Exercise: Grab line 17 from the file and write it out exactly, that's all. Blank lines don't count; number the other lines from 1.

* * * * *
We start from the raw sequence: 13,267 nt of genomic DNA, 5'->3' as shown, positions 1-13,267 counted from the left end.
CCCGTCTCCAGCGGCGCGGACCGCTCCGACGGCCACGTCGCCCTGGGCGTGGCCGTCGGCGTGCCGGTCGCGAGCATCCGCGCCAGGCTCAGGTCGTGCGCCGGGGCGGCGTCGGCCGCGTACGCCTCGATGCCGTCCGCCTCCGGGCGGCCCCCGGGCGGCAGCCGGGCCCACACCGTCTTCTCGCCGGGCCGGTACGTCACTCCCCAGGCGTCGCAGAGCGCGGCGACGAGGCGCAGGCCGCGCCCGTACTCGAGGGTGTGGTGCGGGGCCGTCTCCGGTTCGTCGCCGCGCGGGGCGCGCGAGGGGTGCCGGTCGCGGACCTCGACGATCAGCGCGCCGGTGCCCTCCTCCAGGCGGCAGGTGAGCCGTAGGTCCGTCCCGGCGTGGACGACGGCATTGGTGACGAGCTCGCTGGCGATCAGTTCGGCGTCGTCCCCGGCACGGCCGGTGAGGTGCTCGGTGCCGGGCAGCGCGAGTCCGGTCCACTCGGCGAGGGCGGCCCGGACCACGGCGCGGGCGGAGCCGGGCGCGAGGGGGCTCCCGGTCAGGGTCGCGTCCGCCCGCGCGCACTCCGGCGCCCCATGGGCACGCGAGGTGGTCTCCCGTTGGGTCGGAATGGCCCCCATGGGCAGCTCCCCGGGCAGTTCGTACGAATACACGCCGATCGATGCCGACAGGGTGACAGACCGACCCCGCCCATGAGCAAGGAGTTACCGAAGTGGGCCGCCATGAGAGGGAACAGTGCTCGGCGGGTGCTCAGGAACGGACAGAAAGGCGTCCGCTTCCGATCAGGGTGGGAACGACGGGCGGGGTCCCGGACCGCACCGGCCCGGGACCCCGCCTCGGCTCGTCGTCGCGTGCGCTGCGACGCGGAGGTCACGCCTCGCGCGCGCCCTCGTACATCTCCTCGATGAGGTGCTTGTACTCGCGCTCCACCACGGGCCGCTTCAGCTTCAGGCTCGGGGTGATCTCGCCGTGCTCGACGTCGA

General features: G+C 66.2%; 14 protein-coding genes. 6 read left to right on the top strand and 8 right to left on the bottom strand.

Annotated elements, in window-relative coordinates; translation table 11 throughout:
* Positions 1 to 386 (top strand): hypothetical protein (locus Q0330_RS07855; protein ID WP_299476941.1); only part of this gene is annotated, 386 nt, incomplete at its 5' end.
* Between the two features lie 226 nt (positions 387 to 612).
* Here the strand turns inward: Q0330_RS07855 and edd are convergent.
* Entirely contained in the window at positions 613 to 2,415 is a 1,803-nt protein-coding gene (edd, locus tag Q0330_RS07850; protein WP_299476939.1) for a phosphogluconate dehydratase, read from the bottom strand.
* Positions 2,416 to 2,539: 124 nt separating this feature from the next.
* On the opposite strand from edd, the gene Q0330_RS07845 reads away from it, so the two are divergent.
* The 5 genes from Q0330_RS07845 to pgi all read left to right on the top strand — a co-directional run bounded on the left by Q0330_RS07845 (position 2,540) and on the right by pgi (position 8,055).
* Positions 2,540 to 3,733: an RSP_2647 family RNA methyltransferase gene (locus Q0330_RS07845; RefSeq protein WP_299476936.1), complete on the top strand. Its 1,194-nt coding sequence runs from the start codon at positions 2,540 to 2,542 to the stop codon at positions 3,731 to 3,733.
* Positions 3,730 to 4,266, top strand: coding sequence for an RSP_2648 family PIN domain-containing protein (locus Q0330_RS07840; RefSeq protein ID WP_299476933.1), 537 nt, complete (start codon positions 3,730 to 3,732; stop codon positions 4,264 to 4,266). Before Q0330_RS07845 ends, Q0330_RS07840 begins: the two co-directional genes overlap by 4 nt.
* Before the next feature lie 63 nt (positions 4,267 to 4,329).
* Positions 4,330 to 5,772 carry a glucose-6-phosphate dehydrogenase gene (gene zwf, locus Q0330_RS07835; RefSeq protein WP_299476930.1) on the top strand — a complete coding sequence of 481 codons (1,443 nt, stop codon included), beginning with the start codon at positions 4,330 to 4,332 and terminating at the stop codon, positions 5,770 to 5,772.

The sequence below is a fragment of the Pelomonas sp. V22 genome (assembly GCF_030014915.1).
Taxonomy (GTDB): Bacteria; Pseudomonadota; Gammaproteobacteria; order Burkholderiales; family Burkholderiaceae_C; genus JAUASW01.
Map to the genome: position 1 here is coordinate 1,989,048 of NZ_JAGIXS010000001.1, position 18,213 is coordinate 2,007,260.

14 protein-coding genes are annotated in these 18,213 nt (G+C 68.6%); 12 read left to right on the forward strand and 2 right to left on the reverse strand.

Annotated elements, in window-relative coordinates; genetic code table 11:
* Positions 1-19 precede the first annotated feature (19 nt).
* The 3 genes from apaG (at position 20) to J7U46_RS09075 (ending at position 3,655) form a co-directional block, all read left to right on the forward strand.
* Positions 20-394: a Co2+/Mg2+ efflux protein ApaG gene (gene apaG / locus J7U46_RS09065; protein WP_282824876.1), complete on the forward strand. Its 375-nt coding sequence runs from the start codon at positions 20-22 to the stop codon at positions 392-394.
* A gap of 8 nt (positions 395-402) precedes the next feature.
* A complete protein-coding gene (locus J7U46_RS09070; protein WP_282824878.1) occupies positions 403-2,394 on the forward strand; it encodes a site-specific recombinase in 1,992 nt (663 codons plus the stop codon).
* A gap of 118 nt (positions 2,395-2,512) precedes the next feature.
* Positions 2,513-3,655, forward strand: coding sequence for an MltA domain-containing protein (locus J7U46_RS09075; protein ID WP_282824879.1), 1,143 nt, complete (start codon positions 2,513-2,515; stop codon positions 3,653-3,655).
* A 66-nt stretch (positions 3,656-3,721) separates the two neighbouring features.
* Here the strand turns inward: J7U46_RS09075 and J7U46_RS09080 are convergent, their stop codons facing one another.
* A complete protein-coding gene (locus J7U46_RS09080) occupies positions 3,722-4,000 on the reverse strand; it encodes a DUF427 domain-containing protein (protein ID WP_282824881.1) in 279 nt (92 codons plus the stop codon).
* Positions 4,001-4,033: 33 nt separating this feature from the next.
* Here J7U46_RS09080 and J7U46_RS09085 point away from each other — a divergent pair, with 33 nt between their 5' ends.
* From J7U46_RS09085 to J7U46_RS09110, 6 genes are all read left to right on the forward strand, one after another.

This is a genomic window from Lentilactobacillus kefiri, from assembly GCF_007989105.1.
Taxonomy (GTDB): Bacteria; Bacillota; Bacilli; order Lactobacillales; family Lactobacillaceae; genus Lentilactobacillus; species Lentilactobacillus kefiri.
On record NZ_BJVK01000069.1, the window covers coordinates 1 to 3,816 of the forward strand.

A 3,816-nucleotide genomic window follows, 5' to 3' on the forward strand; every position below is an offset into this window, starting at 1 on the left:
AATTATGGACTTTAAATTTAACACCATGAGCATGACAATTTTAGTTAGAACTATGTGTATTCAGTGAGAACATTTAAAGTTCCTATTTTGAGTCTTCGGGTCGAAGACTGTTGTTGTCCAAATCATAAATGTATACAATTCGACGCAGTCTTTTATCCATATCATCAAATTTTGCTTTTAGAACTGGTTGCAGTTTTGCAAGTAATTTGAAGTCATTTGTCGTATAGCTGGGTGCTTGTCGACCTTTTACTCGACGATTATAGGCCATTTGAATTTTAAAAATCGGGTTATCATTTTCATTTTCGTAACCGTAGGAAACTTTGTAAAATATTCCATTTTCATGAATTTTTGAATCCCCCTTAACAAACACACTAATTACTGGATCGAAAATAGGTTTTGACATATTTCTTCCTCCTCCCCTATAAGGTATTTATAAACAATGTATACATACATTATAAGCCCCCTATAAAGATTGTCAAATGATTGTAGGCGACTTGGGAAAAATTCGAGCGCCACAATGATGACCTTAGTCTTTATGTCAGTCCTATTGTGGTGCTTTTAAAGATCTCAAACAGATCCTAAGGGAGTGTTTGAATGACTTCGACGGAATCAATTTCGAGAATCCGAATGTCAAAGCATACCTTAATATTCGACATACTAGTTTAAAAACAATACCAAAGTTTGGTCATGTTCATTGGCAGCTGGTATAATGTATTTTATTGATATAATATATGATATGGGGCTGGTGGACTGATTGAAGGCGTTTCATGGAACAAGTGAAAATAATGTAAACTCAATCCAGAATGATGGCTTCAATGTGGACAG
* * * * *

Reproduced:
Taxonomy (GTDB): Bacteria; Pseudomonadota; Gammaproteobacteria; order Burkholderiales; family Burkholderiaceae_C; genus JAUASW01.